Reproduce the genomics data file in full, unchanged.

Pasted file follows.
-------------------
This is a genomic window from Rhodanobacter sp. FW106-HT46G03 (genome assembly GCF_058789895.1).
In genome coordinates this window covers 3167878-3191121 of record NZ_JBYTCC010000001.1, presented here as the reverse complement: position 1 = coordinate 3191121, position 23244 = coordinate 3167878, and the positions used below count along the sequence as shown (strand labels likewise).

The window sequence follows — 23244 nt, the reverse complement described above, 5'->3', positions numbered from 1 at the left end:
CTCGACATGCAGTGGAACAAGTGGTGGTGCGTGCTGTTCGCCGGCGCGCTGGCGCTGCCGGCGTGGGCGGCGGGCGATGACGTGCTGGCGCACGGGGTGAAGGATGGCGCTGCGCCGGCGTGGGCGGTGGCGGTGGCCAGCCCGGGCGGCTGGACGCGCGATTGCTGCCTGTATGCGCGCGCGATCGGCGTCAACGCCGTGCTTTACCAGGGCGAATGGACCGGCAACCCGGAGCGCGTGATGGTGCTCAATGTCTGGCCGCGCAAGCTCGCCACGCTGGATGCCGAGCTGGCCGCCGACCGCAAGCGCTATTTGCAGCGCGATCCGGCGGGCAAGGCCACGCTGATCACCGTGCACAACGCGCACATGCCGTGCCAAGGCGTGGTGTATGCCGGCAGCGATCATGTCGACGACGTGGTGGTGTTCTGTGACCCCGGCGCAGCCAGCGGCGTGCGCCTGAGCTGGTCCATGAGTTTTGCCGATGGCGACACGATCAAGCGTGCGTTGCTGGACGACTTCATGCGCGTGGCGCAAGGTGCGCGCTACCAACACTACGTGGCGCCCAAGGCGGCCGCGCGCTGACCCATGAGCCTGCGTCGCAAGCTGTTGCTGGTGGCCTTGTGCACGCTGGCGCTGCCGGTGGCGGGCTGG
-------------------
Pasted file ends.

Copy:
This is a genomic window from Rhodanobacter sp. FW106-HT46G03 (genome assembly GCF_058789895.1).
In genome coordinates this window covers 3167878-3191121 of record NZ_JBYTCC010000001.1, presented here as the reverse complement: position 1 = coordinate 3191121, position 23244 = coordinate 3167878, and the positions used below count along the sequence as shown (strand labels likewise).

The window sequence follows — 23244 nt, the reverse complement described above, 5'->3', positions numbered from 1 at the left end:
CTCGACATGCAGTGGAACAAGTGGTGGTGCGTGCTGTTCGCCGGCGCGCTGGCGCTGCCGGCGTGGGCGGCGGGCGATGACGTGCTGGCGCACGGGGTGAAGGATGGCGCTGCGCCGGCGTGGGCGGTGGCGGTGGCCAGCCCGGGCGGCTGGACGCGCGATTGCTGCCTGTATGCGCGCGCGATCGGCGTCAACGCCGTGCTTTACCAGGGCGAATGGACCGGCAACCCGGAGCGCGTGATGGTGCTCAATGTCTGGCCGCGCAAGCTCGCCACGCTGGATGCCGAGCTGGCCGCCGACCGCAAGCGCTATTTGCAGCGCGATCCGGCGGGCAAGGCCACGCTGATCACCGTGCACAACGCGCACATGCCGTGCCAAGGCGTGGTGTATGCCGGCAGCGATCATGTCGACGACGTGGTGGTGTTCTGTGACCCCGGCGCAGCCAGCGGCGTGCGCCTGAGCTGGTCCATGAGTTTTGCCGATGGCGACACGATCAAGCGTGCGTTGCTGGACGACTTCATGCGCGTGGCGCAAGGTGCGCGCTACCAACACTACGTGGCGCCCAAGGCGGCCGCGCGCTGACCCATGAGCCTGCGTCGCAAGCTGTTGCTGGTGGCCTTGTGCACGCTGGCGCTGCCGGTGGCGGGCTGG